Sawing timbers into smaller sections.

The loose waste timber from a mortice. The interior of plywood or any solid wood forming a base for veneering.

Corpse Gate
A covered entrance to a churchyard (Right). More commonly known as a Lych Gate.

Cot Bar
A glazing bar in a Fanlight Window which connects the radial bars together

To prepare a screw hole so that the head of the screw is flush with the surface of the material.

Corpse gate more commonly called a Lych gate

A Lych or Corpse gate

A pair of Rafters.

Close Couple
Rafters nailed together at the top and tied at the feet, or by a collar beam up the roof.

A tool for squeezing two or more pieces of material together.

Tightening-up the joints of framing, etc., by means of cramps.

Mouldings that are notched or indented in the form of battlements.

Cross Garnet
A strap hinge (Right) shaped like a letter T and more often referred to as a T or Tee Hinge.

Cross Garnet hinge

A Cross garnet or Tee-hinge

Cross Grain
Also known as Diagonal Grain or Oblique Grain, Cross Grain is the term applied to converted wood in which the fibres do not run parallel to the axis of the timber.

The highest point of an arch.

Cup Shake
A shake in timber caused by the separation of the Annual Rings.

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The lower part of a wall from the skirting to the Dado Rail.

Dado Rail
A horizontal moulding fixed to a wall to prevent the chair backs from damaging the decoration. Also known as a Chair Rail.

A platform or raised floor.

Datum Line.
The line on a building site from which all heights are measured.

The act of making floors, partitions, etc., soundproof.

Dead Knot(Right)
A knot that isn’t firmly joined to the surrounding wood. A decayed knot in timber.

Dead Load
The forces acting upon a structure due to gravitation. The weights of the different materials.

Dead knot not firmly attached to the timber

Dead Lock
A lock operated by a key only.

The amount that a beam is bent out of the straight, due to the load

Dentils (Below)
Projections on the face of a moulding formed by removing alternate parts of the fillet on the moulding.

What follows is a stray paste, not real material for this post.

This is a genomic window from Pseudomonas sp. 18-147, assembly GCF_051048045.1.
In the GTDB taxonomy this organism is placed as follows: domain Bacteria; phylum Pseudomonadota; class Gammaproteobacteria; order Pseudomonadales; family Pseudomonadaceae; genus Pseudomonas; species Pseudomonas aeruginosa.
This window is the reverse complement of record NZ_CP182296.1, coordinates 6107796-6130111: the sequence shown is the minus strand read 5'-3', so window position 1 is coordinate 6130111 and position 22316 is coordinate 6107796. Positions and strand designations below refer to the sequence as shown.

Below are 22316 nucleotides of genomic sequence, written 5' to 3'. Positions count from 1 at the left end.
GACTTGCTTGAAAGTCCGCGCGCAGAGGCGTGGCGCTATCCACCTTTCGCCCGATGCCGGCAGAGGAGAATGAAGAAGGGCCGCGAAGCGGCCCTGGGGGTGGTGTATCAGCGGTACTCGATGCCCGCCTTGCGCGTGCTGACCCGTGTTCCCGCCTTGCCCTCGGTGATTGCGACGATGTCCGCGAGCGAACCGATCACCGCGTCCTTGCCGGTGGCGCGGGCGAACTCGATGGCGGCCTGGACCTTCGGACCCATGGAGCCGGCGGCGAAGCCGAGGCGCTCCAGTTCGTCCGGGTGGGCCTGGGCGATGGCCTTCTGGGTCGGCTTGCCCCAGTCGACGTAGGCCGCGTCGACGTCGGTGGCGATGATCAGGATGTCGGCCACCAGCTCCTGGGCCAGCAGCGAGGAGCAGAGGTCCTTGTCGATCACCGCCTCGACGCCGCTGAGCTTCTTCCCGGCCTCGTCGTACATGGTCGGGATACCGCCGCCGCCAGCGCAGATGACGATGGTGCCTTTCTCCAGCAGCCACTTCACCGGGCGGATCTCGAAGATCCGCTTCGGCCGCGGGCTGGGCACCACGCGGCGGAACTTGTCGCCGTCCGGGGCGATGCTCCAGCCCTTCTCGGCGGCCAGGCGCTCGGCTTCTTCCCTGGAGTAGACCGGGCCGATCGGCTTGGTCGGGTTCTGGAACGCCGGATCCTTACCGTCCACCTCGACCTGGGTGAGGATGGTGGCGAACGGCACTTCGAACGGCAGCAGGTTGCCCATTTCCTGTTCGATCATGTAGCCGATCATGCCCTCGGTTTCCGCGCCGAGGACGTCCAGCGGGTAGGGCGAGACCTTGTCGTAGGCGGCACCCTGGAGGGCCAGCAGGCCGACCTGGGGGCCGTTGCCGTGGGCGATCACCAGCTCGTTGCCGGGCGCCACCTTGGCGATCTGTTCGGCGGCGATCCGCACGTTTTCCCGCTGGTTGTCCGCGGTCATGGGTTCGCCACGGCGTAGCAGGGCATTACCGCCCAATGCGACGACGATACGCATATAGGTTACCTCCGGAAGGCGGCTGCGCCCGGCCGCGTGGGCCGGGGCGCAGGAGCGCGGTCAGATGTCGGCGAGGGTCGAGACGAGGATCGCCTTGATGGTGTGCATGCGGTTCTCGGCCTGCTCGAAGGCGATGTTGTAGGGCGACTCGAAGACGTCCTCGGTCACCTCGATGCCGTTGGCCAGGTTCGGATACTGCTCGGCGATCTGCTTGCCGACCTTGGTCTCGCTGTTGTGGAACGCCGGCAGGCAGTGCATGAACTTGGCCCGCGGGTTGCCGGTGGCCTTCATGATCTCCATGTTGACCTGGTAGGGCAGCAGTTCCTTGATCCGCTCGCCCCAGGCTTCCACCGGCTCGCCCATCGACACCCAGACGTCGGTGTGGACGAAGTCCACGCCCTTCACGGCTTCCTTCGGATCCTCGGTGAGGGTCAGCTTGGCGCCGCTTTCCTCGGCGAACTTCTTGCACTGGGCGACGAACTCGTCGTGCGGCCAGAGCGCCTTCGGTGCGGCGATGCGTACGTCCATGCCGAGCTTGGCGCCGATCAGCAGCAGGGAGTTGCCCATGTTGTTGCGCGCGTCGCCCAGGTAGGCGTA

Dentil moulding

The act of drying timber in artifically heated chambers, i.e. Kiln Drying.

A disease in timber giving a spotted, speckled apperance to the timber.

A strong iron fastening for heavy timbers in structural work.

Stairs consisting of two or more flights, in which the returns are made from the same Newel.

Dog’s Tooth
An ornamental moulding with carved projections in the form of small pyramids.

Door Lining
An internal door frame, also known as a Casing

Door Posts
An alternate name for the Jambs of a solid door frame.

Door Frame
A solid frame for a door.

Door Sill (right)
A horizontal member connecting the foot of the Jambs of a door frame.The Capillary Groove (A) is the smaller of the two groove and this side of the Sill protrudes to the exterior. The other groove (B) is the Mortar Groove.

Section of a cill from a exterior door frame

Section through a typical door cill

Door Stop
The edge of the rebate against which a door closes.

Dormer (Right)
A window in a sloping roof, having vertical casements.

Double Hung Sash
A sash and frame window in which both pairs of sashes are hung.

Double Margin Door
A single door giving the appearance of two doors.

A window with vertical casements within a roof.

A Dormer window

Dovetailed Joint
A joint in which the pieces are end to end and forming an angle. The Dovetailed joint is made by forming pins in the shape of a dove’s tail.

Dowel Plate
A steel plate used for making and shaping dowels.

Cylindrical pieces of wood useds as pins for securing joints.

Draught or Draw
The space which is closed up in Draw-boring.

The act of tightening a joint at the shoulder by means of a pin. The hole in the cheeks of the mortice is a little in advance of that in the tenon.

Draw Knife